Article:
Debbie

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  3. YAY! So glad it is all working out for you.(I really had no doubts) what a fascinating project. I really admire those artists who can do this.

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  4. Hallelujah! Well, you asked for one....but wow! I would have a mental breakdown if I was confronted with that puzzle...and I love puzzles. I can't wait to see your progress...It is going to be amazing.

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  5. I'll sing a Hallelujah, too! Glad it went better today, seems a stressful class. Something with too much thought and planning all day long would wreak me - need a change every now and then.

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  6. It's a lot of prep for your project, but it's going to be worth it. I love the fabrics you've picked for the chairs.

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  7. I am so glad you decided to do the chairs. I have done 2 workshops with Ann. Love her work & her. One of the workshops I did was in Portland, the same event that you did a workshop for doing the "cat portraits". I knew that if you could do them (& you do them fabulously) you'd be a winner in Ann's workshop. You go girl !!!!

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  8. I am amazed and impressed with all your work. I don't know if I would have the patience to go through all that. Glad you are having a better day. It will be so gorgeous. Appreciate seeing the other quilts too.

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  9. Yes, you get a Hallelujah! I'm so glad it clicked and you're feeling better. I'm still lost and feel like I would have thrown it all in the air and left by now. You're fabrics look great, nice, bright and perfect. You Go Girl!

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  10. Oh my goodness what a hard project! My brain hurts from watching you figure all this out! Just amazing!

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  11. That is going to look amazing. I have been fascinated with the process, but like the others, my brain would be on overload too.

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  12. Adding my Hallelujah to the chorus. I'm looking forward to seeing your completed project.

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  13. I am totally exhausted reading this post!!!!!!!!!!!And, since I'm behind on your "life", I'll have to do some major back-tracking to make sense of all this!!!! ( paper piecing is NOT my thing!!!!!) LOL!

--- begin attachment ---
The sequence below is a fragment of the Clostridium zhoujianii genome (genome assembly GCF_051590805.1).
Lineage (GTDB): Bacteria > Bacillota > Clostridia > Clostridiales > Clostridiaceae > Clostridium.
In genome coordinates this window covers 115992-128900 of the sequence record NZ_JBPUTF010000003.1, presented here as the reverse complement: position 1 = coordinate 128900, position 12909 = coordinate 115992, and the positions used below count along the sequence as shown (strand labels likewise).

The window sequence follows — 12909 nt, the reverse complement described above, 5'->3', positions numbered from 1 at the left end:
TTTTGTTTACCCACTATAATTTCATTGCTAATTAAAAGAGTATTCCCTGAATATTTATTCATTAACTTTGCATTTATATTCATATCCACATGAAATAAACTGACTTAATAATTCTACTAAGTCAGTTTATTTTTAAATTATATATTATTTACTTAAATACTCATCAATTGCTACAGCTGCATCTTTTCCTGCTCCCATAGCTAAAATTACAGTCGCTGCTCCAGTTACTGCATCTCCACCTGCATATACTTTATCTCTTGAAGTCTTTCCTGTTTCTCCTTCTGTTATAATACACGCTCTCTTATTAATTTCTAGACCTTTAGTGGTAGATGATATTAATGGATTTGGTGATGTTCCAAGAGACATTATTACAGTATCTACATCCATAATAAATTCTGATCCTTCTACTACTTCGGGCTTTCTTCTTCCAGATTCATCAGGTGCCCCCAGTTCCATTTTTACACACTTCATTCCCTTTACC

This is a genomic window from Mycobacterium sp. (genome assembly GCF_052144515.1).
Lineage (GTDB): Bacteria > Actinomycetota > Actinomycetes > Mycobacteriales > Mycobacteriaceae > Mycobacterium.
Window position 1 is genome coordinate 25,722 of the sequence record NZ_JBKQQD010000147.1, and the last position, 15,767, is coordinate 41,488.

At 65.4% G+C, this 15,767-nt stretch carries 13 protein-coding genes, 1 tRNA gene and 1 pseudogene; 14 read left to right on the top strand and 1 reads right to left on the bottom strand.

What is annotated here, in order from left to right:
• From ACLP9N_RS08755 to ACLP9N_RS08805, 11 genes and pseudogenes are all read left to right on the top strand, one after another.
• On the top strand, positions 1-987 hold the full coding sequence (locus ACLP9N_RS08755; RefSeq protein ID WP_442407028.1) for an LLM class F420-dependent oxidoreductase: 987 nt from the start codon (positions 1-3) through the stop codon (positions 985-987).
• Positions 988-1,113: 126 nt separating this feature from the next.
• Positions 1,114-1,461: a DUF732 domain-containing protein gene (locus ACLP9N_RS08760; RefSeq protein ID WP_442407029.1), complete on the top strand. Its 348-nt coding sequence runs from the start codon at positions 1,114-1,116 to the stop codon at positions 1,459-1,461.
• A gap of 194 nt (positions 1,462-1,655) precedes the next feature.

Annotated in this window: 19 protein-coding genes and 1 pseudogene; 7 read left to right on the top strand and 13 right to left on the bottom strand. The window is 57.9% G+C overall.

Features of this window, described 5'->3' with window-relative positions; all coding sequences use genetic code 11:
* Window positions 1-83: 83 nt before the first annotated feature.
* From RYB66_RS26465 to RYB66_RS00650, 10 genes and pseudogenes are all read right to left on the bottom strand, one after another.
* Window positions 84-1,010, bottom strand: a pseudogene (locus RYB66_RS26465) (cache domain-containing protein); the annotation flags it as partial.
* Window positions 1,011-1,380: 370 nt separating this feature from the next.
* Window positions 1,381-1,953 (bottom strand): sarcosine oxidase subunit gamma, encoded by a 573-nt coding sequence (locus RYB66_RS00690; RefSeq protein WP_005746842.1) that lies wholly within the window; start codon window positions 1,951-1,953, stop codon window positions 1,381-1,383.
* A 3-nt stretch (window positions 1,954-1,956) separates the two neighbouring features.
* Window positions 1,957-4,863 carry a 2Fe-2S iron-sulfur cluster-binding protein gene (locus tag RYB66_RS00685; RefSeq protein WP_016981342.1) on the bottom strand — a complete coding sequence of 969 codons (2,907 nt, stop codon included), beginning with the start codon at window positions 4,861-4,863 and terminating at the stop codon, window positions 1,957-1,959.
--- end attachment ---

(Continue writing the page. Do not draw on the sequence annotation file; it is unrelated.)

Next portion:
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  14. Love, love, LOVE how this is coming together. These nit noisy pieces and processes are very taxing but the results are going to be great! What a smart way to control all the sections with pencil marks then hi-lighters. I've used the colored pencil method but never considered the highlighter to differentiate larger blocks and edges. Capital idea! Can't wait for your next post.

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  15. I just now read the previous post and I must say that I greatly admire your perseverance! I'm not so sure that I could have collected my senses enough to return to the process. I always lag behind in classes anyway, no matter if it is fairly straight forward. I look forward to seeing how this turns out.

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  16. I don't take quilting classes very often anymore but I think I'd really enjoy this one! Your quilt is going to look great.

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  17. I'm sitting here reading your post and I look like a deer in headlights. You surely have way more patience than I do. All of those line, numbers, tick marks, etc. WOW. I have no doubt that your project will be awesome when finished. Enjoy your celebration with Mike.

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  18. I'm with Janarama, I'm also over awed by the detail and complexity. I'm amazed how much you've done and look forward to the project coming together. Am loving the gesture of the 2 chairs together to represent such a happy anniversary.